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FAULK et al. v. TWIGGS COUNTY et al.
CARLEY, Justice.
Equity. Twiggs Superior Court. Before Judge Flanders.
After performing road work for Twiggs County (County), Epps Brothers, Inc. (Epps) brought suit for payment. B. Rabun Faulk and several others (Intervenors) are County taxpayers who opposed paying Epps, and were allowed to intervene as defendants in the lawsuit. Subsequently, the County and Epps entered into settlement discussions, but Intervenors sought an interlocutory injunction against a settlement of the case. The trial court denied the interlocutory injunction, and Intervenors appeal.
The record shows that, at a unit-price rate of $1.50 per yard, the County retained Epps' paving services for those non-priority paving projects for which funding might be obtained in the future. See generally Century Health Care v. Willis, 205 Ga. App. 369 (422 SE2d 65) (1992); Advance Security v. Superior Surgical Mfg. Co., 197 Ga. App. 769, 771 (1) (399 SE2d 488) (1990). Epps seeks payment from the County in accordance with this contract. Intervenors contend, however, that an injunction against a settlement of the suit should have been granted, because a failure to satisfy all applicable statutory requirements renders any agreement between Epps and the County illegal and unenforceable. See Floyd v. Thomas, 211 Ga. 656 (1, 2) (87 SE2d 846) (1955).
There is a statutory requirement that the County's contract with Epps result from the solicitation of public bids in advertisements appropriate to the proposed paving projects within the scope of the agreement. OCGA 32-4-65; 36-10-3. A substantial compliance with this statutory requirement is sufficient. Pilcher v. English, 133 Ga. 496, 504 (66 SE 163) (1909) (construing OCGA 36-10-3). A review of the record shows that the trial court was authorized to find that, in soliciting bids for the non-priority paving contract, the County substantially complied with the applicable statutory requirements regarding advertising.
The record further shows that the trial court was authorized to find that the County properly accepted Epps' bid of $ 1.50 per yard as the lowest that was submitted. OCGA 32-4-68; 36-10-2. The County's acceptance of Epps' bid was entered on the minutes. OCGA 32-4-61; 36-10-1. Thereafter, as County funds became available, Epps was called upon to pave the designated projects. Epps performed, and then submitted an invoice for its services at the agreed upon rate of $1.50 per yard. After verifying the claim, the County entered on the minutes the amount payable to Epps. OCGA 32-4-61; 36-10-1.
No separate written contract complying with all applicable statutory requirements was negotiated for each of the individual paving projects. That is immaterial, however, because there was only one contract between the County and Epps, encompassing all of the separate off-priority paving projects which the County requested that Epps perform. See Century Health Care v. Willis, supra; Advance Security v. Superior Surgical Mfg. Co., supra. Under that single contract, the specific amount that was to be paid for each separate project was not finally established until funding was obtained by the County and the work actually was performed by Epps. However, that amount due to Epps was always to be calculated at an agreed rate of $1.50 per yard. See J. R. Watkins Co. v. Harrison, 31 Ga. App. 270, 271 (2) (c) (120 SE 432) (1923); Mimms v. J. L. Betts Co., 9 Ga. App. 718, 719 (1) (72 SE 271) (1911). Such a contract for the performance of an indefinite amount of services is sufficient where the key for the determination of the sum to be paid or the service to be rendered is contained within the contract. Wolf v. Arant, 88 Ga. App. 568, 571 (77 SE2d 116) (1953). When the paving project contemplated by the County's promise of payment was completed by Epps, that promise became valid and binding on the County. See Spindel v. Nat. Homes Corp., 110 Ga. App. 12, 15 (137 SE2d 724) (1964). Thus, once Epps provided its paving services, it had a contractual right to payment from the County in an amount calculated in accordance with the agreed rate of $1.50 per yard. After it verified Epps' invoice for a particular project, the County entered on the minutes the specific amount that it was contractually obligated to pay for that paving project. See Malcom v. Fulton County, 209 Ga. 392, 399 (8) (73 SE2d 173) (1952); Weathers v. Easterling, 153 Ga. 601 (113 SE 152) (1922).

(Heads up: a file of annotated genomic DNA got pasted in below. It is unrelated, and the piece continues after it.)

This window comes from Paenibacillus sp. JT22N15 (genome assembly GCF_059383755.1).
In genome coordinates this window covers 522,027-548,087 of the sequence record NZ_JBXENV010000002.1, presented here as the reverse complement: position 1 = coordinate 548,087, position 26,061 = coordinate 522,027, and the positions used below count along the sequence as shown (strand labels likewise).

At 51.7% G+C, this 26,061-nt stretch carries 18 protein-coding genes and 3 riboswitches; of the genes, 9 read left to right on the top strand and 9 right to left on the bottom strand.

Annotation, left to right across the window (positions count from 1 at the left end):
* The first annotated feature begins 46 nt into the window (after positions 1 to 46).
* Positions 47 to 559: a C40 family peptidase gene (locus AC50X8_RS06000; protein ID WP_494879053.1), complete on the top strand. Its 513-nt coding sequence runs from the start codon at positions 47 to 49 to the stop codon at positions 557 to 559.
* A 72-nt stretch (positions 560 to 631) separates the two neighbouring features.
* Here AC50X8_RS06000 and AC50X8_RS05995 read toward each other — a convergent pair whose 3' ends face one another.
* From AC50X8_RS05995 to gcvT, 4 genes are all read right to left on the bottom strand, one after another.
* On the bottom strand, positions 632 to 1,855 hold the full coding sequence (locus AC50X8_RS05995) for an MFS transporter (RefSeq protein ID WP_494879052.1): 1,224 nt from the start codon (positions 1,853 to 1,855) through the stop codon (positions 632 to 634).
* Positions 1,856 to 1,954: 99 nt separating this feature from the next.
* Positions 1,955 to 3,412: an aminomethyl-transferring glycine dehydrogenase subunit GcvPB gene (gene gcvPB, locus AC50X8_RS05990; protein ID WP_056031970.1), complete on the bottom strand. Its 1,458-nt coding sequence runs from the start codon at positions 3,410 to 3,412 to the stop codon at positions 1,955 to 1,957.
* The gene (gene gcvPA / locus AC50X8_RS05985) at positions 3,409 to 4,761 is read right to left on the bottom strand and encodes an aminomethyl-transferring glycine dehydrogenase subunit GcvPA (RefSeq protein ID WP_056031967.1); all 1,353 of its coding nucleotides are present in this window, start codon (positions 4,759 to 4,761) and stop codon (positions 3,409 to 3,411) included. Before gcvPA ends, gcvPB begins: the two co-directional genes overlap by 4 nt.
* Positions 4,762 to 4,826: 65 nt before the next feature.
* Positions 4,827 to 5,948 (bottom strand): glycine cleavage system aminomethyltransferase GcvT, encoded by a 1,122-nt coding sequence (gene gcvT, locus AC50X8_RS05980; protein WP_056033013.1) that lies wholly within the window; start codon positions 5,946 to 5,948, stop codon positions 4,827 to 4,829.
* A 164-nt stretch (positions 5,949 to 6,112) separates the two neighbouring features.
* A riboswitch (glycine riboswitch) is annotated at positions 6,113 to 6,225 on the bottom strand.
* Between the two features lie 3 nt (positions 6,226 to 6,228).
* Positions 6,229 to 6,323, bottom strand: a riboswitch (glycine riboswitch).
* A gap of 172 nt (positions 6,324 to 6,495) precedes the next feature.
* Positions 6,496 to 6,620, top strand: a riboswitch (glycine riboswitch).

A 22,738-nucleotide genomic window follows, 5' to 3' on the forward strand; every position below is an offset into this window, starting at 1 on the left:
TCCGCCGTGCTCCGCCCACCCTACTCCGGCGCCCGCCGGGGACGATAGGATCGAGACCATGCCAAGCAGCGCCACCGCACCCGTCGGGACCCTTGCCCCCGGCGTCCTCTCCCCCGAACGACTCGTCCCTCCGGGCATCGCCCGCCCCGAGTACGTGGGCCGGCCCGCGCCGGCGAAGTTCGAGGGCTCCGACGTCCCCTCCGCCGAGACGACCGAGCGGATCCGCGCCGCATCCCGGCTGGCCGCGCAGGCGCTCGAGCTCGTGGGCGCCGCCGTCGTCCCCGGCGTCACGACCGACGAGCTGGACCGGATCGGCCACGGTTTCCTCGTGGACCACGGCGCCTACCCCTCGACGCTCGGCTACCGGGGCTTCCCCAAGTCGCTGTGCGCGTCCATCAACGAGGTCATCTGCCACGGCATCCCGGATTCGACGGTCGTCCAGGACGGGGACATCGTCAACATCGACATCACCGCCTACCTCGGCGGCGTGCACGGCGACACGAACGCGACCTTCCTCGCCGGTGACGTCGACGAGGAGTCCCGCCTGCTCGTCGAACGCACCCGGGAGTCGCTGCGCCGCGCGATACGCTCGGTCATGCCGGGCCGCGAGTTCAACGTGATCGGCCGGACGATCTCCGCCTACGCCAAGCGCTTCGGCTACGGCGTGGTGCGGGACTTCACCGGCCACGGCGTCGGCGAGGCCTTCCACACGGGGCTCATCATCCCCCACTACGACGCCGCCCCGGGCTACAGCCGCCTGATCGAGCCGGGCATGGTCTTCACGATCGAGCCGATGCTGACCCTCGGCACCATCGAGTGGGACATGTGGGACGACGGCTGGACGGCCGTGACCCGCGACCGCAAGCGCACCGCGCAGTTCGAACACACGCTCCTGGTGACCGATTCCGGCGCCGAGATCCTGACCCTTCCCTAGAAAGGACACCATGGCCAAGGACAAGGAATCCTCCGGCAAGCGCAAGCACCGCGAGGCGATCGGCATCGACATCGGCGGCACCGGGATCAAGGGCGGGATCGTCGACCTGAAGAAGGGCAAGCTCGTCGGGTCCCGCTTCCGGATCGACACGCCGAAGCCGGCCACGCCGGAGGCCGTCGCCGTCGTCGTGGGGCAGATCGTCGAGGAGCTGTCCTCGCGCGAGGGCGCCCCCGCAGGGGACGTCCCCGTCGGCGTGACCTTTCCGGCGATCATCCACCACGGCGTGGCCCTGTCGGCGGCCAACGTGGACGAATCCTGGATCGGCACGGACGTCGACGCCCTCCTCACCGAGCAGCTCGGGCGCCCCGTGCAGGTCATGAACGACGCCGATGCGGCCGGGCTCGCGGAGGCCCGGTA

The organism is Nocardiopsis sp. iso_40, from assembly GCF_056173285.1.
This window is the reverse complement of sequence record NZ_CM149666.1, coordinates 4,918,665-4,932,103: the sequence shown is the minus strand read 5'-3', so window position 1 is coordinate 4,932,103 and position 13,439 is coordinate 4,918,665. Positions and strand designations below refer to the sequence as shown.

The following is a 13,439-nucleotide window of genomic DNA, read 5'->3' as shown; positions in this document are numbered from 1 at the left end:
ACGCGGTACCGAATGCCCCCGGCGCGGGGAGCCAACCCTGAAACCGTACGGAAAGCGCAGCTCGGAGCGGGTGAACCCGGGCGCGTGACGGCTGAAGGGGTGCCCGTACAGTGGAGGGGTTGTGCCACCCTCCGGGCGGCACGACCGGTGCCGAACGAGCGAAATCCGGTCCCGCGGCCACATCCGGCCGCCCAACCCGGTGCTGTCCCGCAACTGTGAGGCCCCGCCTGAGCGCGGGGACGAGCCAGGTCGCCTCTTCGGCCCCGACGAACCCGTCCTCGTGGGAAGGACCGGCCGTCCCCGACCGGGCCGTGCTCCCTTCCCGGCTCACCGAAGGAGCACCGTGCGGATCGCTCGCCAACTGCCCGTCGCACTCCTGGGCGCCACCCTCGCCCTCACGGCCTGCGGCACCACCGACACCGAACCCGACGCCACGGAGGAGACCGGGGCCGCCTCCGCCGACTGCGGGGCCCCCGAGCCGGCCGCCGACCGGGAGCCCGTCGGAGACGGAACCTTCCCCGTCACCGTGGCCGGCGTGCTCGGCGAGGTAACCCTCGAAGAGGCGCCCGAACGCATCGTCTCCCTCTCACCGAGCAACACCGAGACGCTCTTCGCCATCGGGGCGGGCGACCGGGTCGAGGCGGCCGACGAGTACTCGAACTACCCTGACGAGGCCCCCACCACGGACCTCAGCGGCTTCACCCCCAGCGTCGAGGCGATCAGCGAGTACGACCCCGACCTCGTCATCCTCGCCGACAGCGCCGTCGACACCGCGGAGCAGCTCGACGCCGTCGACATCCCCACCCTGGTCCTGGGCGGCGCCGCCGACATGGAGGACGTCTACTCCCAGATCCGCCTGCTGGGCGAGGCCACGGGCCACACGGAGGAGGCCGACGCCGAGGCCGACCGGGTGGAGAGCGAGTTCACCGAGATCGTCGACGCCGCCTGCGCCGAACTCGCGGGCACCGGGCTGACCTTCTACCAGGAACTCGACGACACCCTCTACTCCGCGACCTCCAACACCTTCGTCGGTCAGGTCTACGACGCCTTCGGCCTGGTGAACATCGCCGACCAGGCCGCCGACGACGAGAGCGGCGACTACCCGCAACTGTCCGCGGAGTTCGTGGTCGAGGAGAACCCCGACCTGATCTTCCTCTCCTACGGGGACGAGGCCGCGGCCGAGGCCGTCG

Taxpayers have legal standing to seek to enjoin an ultra vires act of a governing body. Newsome v. City of Union Point, 249 Ga. 434, 437 (291 SE2d 712) (1982). However, for an act to be considered ultra vires, "it must be beyond the 'power or authority of the (local government) to perform under any circumstances.' [Cit.]" City of Atlanta v. North By Northwest Civic Assn., 262 Ga. 531, 539 (7) (a) (422 SE2d 651) (1992). Thus, a mere procedural irregularity in entering into the contract will not render the agreement between the County and Epps ultra vires. City of Atlanta v. North By Northwest Civic Assn., supra at 540 (7) (c). Here, the evidence shows no substantive illegality in the agreement itself. Because the evidence did not demand a finding that the contract was ultra vires, the trial court, in the exercise of its discretion, was authorized to deny the temporary injunction against the County's settlement of Epps' claim. Compare Miller v. City of Cornelia, 188 Ga. 674 (4 SE2d 568) (1939).
Waymon & Harrell, for appellants.
Thursday May 21 03:27 EDT

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